“‘Oh my god, we’re gonna suck. Oh my God, this is gonna suck. Oh my God, they’re gonna boo us off the stage,’ ” Niki Haris says. “That’s what was going through my head, to be really honest with you.” She’s thinking back to spring, when the Drowned World army mobilized in Los Angeles for seven weeks of rehearsals. “Finally Madonna was like, ‘Please just trust me. I’ve been very successful. I know what I’m doing,’ ” Haris goes on. “I was like, ‘You know what? You’re right.’ “
Plunging into Drowned World’s rehearsals was a bit like climbing into one of those toasters: Fail to stay alert and you might wind up nicked, bruised, or sliced. Stuart Price, the tour’s brash musical director and keyboardist, recalls the development phase as “infuriating.” Madonna had a conceptual hybrid in mind, a twining of the digital thump of European club life with the grand theatrical gestures of Broadway. “A lot of the time the problems to be fixed were so simple, but there seemed like such a struggle to make things work,” Price says. “There were a lot of boulders in the way that stood between her vision and the execution of it.” How were those boulders rolled away? “Well,” says Price, “she fired them.”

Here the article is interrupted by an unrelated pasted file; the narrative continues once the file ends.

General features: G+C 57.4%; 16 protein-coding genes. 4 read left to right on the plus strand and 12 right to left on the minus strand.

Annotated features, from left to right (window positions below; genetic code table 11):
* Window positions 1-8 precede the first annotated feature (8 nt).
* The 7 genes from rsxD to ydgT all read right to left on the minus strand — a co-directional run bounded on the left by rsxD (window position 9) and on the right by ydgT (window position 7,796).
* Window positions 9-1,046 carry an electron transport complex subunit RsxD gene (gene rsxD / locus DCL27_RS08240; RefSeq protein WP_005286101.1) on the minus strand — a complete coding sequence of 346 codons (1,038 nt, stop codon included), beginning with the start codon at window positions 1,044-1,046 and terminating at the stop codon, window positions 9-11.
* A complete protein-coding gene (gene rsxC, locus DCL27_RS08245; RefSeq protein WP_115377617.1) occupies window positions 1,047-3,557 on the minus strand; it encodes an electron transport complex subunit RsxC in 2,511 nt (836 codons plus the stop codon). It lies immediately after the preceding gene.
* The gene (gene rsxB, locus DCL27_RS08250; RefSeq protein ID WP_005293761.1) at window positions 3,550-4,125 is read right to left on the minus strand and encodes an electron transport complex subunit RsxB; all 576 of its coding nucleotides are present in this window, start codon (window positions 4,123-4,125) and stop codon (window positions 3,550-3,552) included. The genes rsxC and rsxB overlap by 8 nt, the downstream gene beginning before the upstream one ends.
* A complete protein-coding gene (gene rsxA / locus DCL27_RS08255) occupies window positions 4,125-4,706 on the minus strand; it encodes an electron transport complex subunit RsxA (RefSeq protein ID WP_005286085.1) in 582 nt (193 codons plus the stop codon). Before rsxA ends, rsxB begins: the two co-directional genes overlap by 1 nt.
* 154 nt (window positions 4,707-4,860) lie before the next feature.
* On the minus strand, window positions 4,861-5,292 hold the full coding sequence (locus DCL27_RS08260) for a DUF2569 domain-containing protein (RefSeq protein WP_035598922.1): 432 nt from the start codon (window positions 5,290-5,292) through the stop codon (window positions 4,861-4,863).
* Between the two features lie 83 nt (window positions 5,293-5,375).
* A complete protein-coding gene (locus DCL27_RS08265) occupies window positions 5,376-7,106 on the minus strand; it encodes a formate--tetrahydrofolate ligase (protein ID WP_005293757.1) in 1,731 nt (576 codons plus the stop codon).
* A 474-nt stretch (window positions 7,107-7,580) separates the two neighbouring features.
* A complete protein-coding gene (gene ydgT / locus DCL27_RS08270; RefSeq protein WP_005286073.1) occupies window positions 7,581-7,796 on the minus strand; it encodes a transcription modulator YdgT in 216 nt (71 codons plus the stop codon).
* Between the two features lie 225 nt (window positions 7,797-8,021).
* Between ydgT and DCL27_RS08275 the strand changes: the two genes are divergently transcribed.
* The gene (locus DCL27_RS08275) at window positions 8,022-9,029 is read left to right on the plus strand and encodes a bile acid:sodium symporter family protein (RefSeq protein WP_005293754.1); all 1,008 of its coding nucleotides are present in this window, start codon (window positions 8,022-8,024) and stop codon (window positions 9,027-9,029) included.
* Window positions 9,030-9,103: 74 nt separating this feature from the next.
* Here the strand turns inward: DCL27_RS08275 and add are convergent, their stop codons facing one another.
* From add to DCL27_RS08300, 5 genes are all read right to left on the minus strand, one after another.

“Madonna wants what she always wants…edgy,” says tour director and choreographer Jamie King, a maestro behind such edgy enterprises as the recent Ricky Martin spectacle. “She wanted something new, she wanted change, and she wanted to do something she hadn’t done before. And in order for anyone to do that, you kind of have to get rid of what you’ve used in the past…. If someone’s not cutting it, or they’re not inspiring her in a new way, there’s no reason for them to be there.”